Momentous day for Fair Tax in Europe
Today, the European Parliament supported, by an overwhelming majority, a series of legal recommendations that will seek to tackle corporate tax avoidance. The measures were detailed in a Tax Report from the Economic and Monetary Affairs Committee, and include proposals for a ‘Fair Tax Payer Label’ across Europe. Both the size of the majority (500 for, and just 122 against) and the diverse political composition of support (which included members from the green, socialist, liberal, labour and conservative blocks) ensures that the European Commission will need to consider these matters more seriously than ever before, in the three months they now have to respond.
The ‘Fair Tax Payer Label’ is inspired by the UK’s Fair Tax Mark, and follows engagements with the Special Committee on Tax Rulings in the summer of 2015. The recommendation sets out that a voluntary Label should be developed by Europe, but awarded by national bodies. Moreover, it should only be available to those businesses that have “gone above and beyond the letter of what is required of them under Union and national law.”
In the run up to the vote, the Fair Tax Mark and a number of its accredited businesses wrote an open letter to MEPs urging them to respond positively to the tabled proposals. They pointed out that: “It is important that progressive business practice is recognised and other companies are challenged to be as transparent as possible. Enhanced transparency is vital, whether from country-by-country reporting or from public statements on tax policies and governance. Business must increasingly demonstrate that they are open and transparent about their tax affairs and pay the right amount of corporation tax at the right time and in the right place.”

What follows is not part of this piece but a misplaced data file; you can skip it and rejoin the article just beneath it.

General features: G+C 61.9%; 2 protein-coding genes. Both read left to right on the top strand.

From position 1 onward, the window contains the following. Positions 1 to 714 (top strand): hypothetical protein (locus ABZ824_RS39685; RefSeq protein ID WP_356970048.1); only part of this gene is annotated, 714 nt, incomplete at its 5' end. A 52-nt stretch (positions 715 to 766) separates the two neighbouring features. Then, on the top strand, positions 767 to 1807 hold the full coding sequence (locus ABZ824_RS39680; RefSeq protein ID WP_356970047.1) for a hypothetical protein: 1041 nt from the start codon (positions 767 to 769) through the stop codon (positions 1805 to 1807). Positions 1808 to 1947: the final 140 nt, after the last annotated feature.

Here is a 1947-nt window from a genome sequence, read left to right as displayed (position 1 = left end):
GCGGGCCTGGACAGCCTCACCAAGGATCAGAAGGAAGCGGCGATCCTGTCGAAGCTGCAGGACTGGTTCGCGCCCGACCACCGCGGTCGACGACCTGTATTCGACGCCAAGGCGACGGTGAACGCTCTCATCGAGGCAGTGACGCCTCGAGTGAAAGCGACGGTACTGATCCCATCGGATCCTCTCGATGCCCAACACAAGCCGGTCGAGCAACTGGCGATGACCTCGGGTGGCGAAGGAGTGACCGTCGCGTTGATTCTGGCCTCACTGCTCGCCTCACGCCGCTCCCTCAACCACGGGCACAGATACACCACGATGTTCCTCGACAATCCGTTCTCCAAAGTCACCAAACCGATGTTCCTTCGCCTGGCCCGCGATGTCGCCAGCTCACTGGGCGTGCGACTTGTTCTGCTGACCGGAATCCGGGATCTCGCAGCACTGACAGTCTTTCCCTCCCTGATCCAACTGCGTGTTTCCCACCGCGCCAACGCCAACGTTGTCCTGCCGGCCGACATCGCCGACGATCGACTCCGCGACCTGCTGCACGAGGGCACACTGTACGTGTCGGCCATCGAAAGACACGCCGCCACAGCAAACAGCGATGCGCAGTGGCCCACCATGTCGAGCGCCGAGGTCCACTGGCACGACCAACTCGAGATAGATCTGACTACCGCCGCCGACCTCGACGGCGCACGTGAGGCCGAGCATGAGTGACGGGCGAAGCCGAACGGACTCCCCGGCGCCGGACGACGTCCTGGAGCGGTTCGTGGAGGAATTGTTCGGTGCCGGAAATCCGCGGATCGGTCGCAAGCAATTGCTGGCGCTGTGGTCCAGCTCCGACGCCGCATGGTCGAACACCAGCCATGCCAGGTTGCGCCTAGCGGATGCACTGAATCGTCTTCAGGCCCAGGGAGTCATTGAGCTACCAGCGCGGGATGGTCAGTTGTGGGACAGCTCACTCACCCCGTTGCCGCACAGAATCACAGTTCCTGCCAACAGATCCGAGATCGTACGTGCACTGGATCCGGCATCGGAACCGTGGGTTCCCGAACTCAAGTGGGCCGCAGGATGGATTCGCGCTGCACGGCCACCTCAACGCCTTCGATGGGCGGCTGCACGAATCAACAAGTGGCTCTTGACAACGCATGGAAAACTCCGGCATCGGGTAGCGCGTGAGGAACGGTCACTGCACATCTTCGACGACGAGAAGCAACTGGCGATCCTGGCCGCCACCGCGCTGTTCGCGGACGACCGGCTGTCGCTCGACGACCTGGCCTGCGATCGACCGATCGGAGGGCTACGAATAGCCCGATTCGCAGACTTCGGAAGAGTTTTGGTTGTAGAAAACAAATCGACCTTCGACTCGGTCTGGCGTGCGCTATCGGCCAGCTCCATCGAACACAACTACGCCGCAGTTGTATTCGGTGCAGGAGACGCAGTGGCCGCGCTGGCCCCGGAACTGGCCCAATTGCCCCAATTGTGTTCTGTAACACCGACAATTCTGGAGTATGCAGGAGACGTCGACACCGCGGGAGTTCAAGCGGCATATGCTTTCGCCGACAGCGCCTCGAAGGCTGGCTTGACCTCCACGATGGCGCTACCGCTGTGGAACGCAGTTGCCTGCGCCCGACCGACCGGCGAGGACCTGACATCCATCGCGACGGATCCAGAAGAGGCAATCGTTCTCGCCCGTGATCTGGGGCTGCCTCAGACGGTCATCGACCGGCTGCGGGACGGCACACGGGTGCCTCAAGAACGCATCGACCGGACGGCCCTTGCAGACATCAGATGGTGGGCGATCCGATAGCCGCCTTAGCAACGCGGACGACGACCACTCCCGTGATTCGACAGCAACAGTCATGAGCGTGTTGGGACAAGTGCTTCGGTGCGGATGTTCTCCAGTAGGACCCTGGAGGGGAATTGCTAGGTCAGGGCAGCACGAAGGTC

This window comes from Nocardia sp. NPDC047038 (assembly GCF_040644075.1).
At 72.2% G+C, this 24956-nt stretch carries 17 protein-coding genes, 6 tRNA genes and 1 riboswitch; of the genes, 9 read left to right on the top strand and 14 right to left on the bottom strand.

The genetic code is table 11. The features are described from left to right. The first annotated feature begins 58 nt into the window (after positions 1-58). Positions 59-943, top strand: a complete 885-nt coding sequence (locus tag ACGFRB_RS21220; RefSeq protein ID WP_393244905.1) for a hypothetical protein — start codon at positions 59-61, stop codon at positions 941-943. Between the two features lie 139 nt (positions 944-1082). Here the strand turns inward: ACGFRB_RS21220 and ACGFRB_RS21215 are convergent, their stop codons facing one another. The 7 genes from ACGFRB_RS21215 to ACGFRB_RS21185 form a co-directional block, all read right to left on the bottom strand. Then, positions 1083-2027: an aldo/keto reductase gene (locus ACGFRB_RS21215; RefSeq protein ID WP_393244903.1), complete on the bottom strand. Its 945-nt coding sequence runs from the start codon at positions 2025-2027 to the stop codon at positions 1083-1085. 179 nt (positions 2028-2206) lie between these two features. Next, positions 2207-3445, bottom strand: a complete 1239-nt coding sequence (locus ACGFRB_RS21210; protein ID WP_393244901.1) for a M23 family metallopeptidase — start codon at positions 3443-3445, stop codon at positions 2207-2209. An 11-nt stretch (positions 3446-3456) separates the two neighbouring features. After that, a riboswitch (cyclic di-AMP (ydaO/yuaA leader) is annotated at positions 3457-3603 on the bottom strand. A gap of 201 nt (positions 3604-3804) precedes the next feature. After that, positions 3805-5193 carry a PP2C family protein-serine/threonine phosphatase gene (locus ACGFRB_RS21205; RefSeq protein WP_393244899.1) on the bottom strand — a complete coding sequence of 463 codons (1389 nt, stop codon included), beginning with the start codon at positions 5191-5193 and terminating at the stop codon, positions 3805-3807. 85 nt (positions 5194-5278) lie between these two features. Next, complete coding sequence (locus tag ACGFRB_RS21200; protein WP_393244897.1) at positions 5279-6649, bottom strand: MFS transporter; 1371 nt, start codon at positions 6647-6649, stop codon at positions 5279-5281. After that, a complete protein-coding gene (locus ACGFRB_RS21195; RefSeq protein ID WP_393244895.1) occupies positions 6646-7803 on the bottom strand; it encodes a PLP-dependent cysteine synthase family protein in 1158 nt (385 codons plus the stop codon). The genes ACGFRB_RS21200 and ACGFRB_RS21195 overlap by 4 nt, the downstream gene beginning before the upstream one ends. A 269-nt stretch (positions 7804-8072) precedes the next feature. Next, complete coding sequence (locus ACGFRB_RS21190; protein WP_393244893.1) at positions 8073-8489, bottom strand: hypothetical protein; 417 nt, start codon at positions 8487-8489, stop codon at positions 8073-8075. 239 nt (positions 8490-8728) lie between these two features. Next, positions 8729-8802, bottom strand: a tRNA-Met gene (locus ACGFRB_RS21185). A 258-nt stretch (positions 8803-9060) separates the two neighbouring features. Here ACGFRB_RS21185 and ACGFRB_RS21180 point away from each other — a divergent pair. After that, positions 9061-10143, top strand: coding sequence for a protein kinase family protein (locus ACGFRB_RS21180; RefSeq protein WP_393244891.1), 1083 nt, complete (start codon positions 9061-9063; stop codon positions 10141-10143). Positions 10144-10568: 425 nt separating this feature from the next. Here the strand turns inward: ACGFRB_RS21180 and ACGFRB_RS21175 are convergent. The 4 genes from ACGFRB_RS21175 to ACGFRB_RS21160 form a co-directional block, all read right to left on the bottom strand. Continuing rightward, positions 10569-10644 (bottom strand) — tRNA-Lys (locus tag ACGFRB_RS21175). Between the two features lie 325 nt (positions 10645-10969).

Paul Monaghan, of the Fair Tax Mark, commented: “It is incredible to see how much progress the Fair Tax Mark has made in less than two years. ‘Tax avoidance’ is very much the corporate responsibility issue of the day. How a business responds to this issue now defines how it is viewed by a significant proportion of the public. We extend our warmest regards to all those European parliamentarians who have had the sense and courage to take action, not least the co-rapporteurs of the Tax Report, Anneliese Dodds and Ludek Niedermayer. We will continue to seek to work with the European Parliament and Commission to take matters forward in a constructive manner, whilst at the same time remaining vigilant for the inevitable attempts that will be made by tax luddites and avoidance-apologists to derail progress.”
Further details on the legislative resolution can be found at Parliament News.